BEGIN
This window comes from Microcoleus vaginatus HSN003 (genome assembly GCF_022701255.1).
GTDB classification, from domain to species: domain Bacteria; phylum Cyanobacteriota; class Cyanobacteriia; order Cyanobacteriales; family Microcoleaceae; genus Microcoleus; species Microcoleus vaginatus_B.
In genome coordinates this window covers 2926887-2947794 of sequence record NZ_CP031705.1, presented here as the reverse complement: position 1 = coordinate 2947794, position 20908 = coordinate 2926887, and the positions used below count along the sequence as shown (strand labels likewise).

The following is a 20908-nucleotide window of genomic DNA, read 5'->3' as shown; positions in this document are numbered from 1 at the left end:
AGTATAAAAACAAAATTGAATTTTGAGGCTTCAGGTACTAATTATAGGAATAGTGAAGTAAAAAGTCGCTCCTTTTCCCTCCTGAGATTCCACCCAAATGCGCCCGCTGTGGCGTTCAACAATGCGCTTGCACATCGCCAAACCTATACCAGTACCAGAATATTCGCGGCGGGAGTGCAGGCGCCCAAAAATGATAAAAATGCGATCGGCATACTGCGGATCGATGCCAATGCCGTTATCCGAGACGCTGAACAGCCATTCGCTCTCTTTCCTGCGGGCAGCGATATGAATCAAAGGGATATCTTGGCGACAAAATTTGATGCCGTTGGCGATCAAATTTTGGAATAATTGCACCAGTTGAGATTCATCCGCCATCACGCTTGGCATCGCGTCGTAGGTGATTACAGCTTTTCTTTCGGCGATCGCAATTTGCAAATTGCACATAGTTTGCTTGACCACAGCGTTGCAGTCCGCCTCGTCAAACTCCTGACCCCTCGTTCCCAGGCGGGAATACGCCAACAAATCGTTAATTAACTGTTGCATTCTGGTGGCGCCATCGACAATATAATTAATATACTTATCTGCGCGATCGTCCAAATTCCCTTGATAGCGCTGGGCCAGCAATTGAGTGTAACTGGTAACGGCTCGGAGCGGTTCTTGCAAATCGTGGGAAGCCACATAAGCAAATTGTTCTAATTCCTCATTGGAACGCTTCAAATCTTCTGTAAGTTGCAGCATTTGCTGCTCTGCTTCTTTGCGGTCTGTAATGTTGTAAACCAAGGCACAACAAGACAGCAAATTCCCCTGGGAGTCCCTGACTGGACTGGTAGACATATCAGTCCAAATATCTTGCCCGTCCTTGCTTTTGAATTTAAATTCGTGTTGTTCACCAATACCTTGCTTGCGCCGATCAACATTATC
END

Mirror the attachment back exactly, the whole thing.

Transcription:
This window comes from Microcoleus vaginatus HSN003 (genome assembly GCF_022701255.1).
GTDB classification, from domain to species: domain Bacteria; phylum Cyanobacteriota; class Cyanobacteriia; order Cyanobacteriales; family Microcoleaceae; genus Microcoleus; species Microcoleus vaginatus_B.
In genome coordinates this window covers 2926887-2947794 of sequence record NZ_CP031705.1, presented here as the reverse complement: position 1 = coordinate 2947794, position 20908 = coordinate 2926887, and the positions used below count along the sequence as shown (strand labels likewise).

The following is a 20908-nucleotide window of genomic DNA, read 5'->3' as shown; positions in this document are numbered from 1 at the left end:
AGTATAAAAACAAAATTGAATTTTGAGGCTTCAGGTACTAATTATAGGAATAGTGAAGTAAAAAGTCGCTCCTTTTCCCTCCTGAGATTCCACCCAAATGCGCCCGCTGTGGCGTTCAACAATGCGCTTGCACATCGCCAAACCTATACCAGTACCAGAATATTCGCGGCGGGAGTGCAGGCGCCCAAAAATGATAAAAATGCGATCGGCATACTGCGGATCGATGCCAATGCCGTTATCCGAGACGCTGAACAGCCATTCGCTCTCTTTCCTGCGGGCAGCGATATGAATCAAAGGGATATCTTGGCGACAAAATTTGATGCCGTTGGCGATCAAATTTTGGAATAATTGCACCAGTTGAGATTCATCCGCCATCACGCTTGGCATCGCGTCGTAGGTGATTACAGCTTTTCTTTCGGCGATCGCAATTTGCAAATTGCACATAGTTTGCTTGACCACAGCGTTGCAGTCCGCCTCGTCAAACTCCTGACCCCTCGTTCCCAGGCGGGAATACGCCAACAAATCGTTAATTAACTGTTGCATTCTGGTGGCGCCATCGACAATATAATTAATATACTTATCTGCGCGATCGTCCAAATTCCCTTGATAGCGCTGGGCCAGCAATTGAGTGTAACTGGTAACGGCTCGGAGCGGTTCTTGCAAATCGTGGGAAGCCACATAAGCAAATTGTTCTAATTCCTCATTGGAACGCTTCAAATCTTCTGTAAGTTGCAGCATTTGCTGCTCTGCTTCTTTGCGGTCTGTAATGTTGTAAACCAAGGCACAACAAGACAGCAAATTCCCCTGGGAGTCCCTGACTGGACTGGTAGACATATCAGTCCAAATATCTTGCCCGTCCTTGCTTTTGAATTTAAATTCGTGTTGTTCACCAATACCTTGCTTGCGCCGATCAACATTATC